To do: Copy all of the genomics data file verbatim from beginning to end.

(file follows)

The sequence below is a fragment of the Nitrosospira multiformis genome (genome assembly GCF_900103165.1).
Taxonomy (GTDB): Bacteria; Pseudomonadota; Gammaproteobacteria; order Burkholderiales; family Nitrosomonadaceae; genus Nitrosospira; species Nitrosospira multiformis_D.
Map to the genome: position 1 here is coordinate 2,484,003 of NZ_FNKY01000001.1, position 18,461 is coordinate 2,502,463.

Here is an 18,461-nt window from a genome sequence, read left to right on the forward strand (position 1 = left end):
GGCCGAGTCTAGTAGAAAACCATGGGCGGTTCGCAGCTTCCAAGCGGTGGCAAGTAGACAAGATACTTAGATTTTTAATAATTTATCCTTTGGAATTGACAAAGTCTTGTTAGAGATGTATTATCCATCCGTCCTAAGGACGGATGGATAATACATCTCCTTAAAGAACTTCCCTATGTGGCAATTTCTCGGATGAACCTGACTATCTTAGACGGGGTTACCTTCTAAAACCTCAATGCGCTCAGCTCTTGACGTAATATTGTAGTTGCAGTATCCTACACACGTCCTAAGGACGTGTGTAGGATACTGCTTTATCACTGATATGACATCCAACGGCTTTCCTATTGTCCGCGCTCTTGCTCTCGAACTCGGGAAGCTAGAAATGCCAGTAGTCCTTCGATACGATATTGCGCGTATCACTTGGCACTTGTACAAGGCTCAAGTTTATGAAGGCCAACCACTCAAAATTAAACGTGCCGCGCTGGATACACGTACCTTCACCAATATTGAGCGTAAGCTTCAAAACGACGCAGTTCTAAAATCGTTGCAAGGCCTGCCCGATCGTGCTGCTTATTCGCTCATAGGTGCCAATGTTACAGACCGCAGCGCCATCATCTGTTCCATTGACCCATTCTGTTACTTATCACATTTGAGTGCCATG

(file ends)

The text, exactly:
The sequence below is a fragment of the Nitrosospira multiformis genome (genome assembly GCF_900103165.1).
Taxonomy (GTDB): Bacteria; Pseudomonadota; Gammaproteobacteria; order Burkholderiales; family Nitrosomonadaceae; genus Nitrosospira; species Nitrosospira multiformis_D.
Map to the genome: position 1 here is coordinate 2,484,003 of NZ_FNKY01000001.1, position 18,461 is coordinate 2,502,463.

Here is an 18,461-nt window from a genome sequence, read left to right on the forward strand (position 1 = left end):
GGCCGAGTCTAGTAGAAAACCATGGGCGGTTCGCAGCTTCCAAGCGGTGGCAAGTAGACAAGATACTTAGATTTTTAATAATTTATCCTTTGGAATTGACAAAGTCTTGTTAGAGATGTATTATCCATCCGTCCTAAGGACGGATGGATAATACATCTCCTTAAAGAACTTCCCTATGTGGCAATTTCTCGGATGAACCTGACTATCTTAGACGGGGTTACCTTCTAAAACCTCAATGCGCTCAGCTCTTGACGTAATATTGTAGTTGCAGTATCCTACACACGTCCTAAGGACGTGTGTAGGATACTGCTTTATCACTGATATGACATCCAACGGCTTTCCTATTGTCCGCGCTCTTGCTCTCGAACTCGGGAAGCTAGAAATGCCAGTAGTCCTTCGATACGATATTGCGCGTATCACTTGGCACTTGTACAAGGCTCAAGTTTATGAAGGCCAACCACTCAAAATTAAACGTGCCGCGCTGGATACACGTACCTTCACCAATATTGAGCGTAAGCTTCAAAACGACGCAGTTCTAAAATCGTTGCAAGGCCTGCCCGATCGTGCTGCTTATTCGCTCATAGGTGCCAATGTTACAGACCGCAGCGCCATCATCTGTTCCATTGACCCATTCTGTTACTTATCACATTTGAGTGCCATG